Today is the 100th anniversary of the end of World War I. If you are reading this, thank a teacher - if you are reading this in English, thank a veteran. The picture below is cropped from a photo of my late mother's elderly cousin pointing at family names on the plaque erected by their Massachusetts town. The inscription reads "Somerset remembers these sons and daughters who served their country and humanity in the World War." (Back when there was only one "world war.") There are no ranks or branches of service noted, and the names are in alphabetical order. There are 150 names - in a town with about 3,000 residents in 1917. That means 5% of the total population served. In the Phoenix metro area, it would take 250,000 men and women to equal that.
One name is my grandfather Lynch. Three of the other Lynches are ALL of his brothers. The fifth Lynch is their cousin, who would lose 2 of his 3 sons in WWII. (The VFW post in town is named in their honor.) To the left of the Lynches are the Donahues, Mom's cousin's father and uncle. The female Donahue may also be a relative. Our thanks to all of you. Reader: ask yourself if you are doing enough for today's service men, women, and veterans.
The latest electronic newsletter says that access to all databases is free through November 13th. This is your chance to check out the NEHGS site (americanancestors.org) and see what it can offer. It's an excellent opportunity to check out some of the names on your family tree in the Mayflower Families Fifth Generation database and look for a pilgrim at no cost.
Photography led to the invention of mugshots, and particularly interesting are mugshots that simultaneously captured the accused's image from front and side angles. The Yuma (Arizona) Territorial Prison State Historic Park has some on display if you visit in person, and in looking for something suitably Halloweenish for this website I stumbled across this online exhibit from my birthplace, Fall River, MA. The Fall River Historical Society's Mug Shot Online Exhibit has 28 of these images, all dated 1912. Fall River's employment was mainly at the spinning mills and there was a significant immigrant population of Irish and French Canadians. Most of these people, based on surnames, were probably immigrants or children of immigrants and that proved to be the case for the few I checked on the NEHGS website. Of interest to genealogists is the biographical information, about height, weight, date of birth, and occupation. Based on occupation they were not at the top of the socioeconomic ladder and "larceny" is the most common crime noted here, but note the one person charged with adultery. Moral of the story: don't forget to look for your ancestor in police and prison records. Things that are not illegal now may have been then (home brewing, for example, of which one of my Irish immigrant ancestors was convicted) and your person might have her or his picture on display.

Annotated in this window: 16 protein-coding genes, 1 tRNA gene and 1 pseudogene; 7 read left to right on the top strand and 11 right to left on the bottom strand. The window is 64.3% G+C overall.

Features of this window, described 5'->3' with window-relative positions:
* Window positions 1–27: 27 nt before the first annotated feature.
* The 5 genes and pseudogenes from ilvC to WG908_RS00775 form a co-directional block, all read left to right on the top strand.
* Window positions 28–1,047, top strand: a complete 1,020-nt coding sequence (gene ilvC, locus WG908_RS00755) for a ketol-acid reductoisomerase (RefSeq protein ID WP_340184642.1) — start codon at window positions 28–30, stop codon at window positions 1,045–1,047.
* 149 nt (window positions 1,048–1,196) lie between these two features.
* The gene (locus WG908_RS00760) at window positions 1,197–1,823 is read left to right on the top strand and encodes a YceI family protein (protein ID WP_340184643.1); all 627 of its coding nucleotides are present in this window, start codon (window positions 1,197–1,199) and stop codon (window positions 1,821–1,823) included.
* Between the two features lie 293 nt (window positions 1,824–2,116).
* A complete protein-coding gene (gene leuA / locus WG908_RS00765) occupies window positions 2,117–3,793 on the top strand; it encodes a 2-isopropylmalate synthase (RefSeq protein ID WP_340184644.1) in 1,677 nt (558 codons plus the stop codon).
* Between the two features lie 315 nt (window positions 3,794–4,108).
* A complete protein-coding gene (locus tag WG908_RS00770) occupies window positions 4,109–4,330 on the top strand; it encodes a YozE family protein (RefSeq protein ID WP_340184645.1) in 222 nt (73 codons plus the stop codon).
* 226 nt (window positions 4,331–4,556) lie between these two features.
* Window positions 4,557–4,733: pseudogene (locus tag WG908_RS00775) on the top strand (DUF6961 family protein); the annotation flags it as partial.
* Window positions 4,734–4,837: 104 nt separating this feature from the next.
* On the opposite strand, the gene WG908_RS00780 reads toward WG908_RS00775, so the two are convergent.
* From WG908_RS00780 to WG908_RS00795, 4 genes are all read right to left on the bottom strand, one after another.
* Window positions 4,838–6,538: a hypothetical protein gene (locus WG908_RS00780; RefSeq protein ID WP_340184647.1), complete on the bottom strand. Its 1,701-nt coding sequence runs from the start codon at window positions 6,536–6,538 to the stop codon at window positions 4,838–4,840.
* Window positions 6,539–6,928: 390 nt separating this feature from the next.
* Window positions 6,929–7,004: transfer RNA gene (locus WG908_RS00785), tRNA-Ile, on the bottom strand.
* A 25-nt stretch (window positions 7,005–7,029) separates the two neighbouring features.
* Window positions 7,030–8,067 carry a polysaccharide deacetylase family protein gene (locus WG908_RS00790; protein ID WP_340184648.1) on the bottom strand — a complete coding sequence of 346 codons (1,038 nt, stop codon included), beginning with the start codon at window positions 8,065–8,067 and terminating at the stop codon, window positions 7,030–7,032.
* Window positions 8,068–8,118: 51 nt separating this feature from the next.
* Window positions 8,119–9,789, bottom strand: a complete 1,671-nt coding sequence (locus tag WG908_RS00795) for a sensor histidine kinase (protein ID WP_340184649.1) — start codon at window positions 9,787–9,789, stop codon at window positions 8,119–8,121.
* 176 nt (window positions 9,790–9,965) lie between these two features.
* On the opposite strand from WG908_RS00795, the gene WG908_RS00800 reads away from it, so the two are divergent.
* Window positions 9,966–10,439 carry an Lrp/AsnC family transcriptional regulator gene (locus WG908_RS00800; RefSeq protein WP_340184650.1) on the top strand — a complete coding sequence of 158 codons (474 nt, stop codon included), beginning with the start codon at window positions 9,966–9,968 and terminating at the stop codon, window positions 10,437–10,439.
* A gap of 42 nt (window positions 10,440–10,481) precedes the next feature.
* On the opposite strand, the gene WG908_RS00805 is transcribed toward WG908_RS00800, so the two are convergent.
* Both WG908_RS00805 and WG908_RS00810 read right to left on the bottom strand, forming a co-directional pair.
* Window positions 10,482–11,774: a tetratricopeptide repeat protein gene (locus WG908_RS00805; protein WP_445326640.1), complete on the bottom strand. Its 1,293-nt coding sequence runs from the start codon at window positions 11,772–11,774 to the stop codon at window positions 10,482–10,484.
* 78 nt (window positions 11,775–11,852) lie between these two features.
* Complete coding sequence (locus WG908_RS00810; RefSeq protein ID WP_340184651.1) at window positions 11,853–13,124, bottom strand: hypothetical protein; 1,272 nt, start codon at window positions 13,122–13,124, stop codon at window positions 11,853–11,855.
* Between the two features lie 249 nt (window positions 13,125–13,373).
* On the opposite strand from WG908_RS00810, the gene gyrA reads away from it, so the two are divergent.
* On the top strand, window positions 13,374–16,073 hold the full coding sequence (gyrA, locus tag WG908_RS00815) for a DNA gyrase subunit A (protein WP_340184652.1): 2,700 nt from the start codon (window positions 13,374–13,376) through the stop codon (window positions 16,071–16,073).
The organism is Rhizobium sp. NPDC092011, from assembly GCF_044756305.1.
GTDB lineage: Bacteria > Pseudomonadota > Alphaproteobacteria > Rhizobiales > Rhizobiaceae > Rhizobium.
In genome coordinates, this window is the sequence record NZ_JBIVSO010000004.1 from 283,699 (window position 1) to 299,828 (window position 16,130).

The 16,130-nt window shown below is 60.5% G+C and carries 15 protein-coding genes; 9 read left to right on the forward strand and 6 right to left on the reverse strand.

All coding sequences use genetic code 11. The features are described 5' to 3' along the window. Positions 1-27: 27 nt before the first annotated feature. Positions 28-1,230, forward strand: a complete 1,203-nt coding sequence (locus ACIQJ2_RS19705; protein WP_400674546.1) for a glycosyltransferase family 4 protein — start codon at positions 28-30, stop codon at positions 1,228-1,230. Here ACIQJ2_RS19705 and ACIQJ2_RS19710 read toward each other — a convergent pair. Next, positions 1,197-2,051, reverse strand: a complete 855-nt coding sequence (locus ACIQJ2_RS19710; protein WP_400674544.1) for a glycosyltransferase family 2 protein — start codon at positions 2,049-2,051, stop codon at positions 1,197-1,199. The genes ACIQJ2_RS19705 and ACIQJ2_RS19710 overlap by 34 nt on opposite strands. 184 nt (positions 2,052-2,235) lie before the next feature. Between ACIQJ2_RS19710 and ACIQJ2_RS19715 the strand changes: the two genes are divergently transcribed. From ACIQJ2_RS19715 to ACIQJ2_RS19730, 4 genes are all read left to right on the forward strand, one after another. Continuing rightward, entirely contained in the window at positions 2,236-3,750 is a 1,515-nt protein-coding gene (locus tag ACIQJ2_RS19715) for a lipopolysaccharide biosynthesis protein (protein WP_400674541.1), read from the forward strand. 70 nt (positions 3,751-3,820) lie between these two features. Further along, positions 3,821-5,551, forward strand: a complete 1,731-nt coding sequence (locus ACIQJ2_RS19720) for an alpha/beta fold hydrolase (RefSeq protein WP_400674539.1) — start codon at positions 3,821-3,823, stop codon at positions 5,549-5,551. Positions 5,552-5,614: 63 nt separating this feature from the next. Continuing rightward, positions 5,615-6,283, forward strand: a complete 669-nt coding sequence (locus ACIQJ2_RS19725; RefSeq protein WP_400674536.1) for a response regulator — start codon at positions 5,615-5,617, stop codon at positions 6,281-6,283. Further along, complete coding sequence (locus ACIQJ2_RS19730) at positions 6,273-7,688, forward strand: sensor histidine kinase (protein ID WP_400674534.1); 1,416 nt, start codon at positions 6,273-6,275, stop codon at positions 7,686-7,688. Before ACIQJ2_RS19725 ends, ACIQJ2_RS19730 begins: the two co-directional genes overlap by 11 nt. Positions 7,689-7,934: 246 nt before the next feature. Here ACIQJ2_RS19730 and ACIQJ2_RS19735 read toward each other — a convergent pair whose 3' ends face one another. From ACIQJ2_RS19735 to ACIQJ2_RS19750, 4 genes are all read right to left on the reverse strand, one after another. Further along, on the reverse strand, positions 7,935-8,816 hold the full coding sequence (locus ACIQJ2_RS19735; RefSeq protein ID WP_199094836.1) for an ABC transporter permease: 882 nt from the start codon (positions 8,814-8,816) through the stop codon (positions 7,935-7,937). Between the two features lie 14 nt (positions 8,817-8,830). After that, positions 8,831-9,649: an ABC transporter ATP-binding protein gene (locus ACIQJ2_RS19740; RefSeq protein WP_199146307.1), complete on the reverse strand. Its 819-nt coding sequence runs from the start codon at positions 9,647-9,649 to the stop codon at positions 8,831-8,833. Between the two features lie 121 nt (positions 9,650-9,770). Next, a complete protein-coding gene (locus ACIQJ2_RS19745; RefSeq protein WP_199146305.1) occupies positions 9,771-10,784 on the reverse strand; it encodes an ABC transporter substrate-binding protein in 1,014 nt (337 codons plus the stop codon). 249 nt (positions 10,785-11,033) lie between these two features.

The author is an Arizona research historian who enjoys the challenge of looking for Mayflower descendants, hers and anyone else's.
- Tallies (per Pilgrim)
- Fuller, Edward
- Fuller, Samuel
- About this Site
- How do I find my Pilgrim ancestors?
- Useful Links
- Mayflower Faces BLOG (last update 1.27.19)
- Findagrave Mayflower Descendants
- Mystery/Fun Photos
- Descendant Index: A - C
- Descendant Index: D - I
- Descendant Index: J - P
- Descendant Index: Q - Z
- ALL SURNAME INDEX